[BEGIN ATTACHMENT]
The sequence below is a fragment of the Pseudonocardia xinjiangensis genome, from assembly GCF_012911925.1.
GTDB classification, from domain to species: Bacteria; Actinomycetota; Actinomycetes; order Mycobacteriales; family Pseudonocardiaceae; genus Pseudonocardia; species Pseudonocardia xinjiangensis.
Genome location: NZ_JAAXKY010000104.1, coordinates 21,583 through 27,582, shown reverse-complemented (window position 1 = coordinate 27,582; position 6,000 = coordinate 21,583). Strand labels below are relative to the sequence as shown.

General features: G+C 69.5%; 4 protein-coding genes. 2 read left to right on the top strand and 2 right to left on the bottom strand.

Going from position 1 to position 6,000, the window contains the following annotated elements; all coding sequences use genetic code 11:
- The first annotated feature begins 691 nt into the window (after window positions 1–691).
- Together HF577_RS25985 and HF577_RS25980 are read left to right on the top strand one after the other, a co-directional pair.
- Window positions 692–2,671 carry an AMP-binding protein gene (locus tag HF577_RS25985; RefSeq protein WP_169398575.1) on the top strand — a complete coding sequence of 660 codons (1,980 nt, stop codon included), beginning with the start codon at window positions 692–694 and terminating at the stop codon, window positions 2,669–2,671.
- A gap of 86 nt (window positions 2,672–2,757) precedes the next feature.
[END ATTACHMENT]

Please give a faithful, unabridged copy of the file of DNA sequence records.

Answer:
The sequence below is a fragment of the Pseudonocardia xinjiangensis genome, from assembly GCF_012911925.1.
GTDB classification, from domain to species: Bacteria; Actinomycetota; Actinomycetes; order Mycobacteriales; family Pseudonocardiaceae; genus Pseudonocardia; species Pseudonocardia xinjiangensis.
Genome location: NZ_JAAXKY010000104.1, coordinates 21,583 through 27,582, shown reverse-complemented (window position 1 = coordinate 27,582; position 6,000 = coordinate 21,583). Strand labels below are relative to the sequence as shown.

General features: G+C 69.5%; 4 protein-coding genes. 2 read left to right on the top strand and 2 right to left on the bottom strand.

Going from position 1 to position 6,000, the window contains the following annotated elements; all coding sequences use genetic code 11:
- The first annotated feature begins 691 nt into the window (after window positions 1–691).
- Together HF577_RS25985 and HF577_RS25980 are read left to right on the top strand one after the other, a co-directional pair.
- Window positions 692–2,671 carry an AMP-binding protein gene (locus tag HF577_RS25985; RefSeq protein WP_169398575.1) on the top strand — a complete coding sequence of 660 codons (1,980 nt, stop codon included), beginning with the start codon at window positions 692–694 and terminating at the stop codon, window positions 2,669–2,671.
- A gap of 86 nt (window positions 2,672–2,757) precedes the next feature.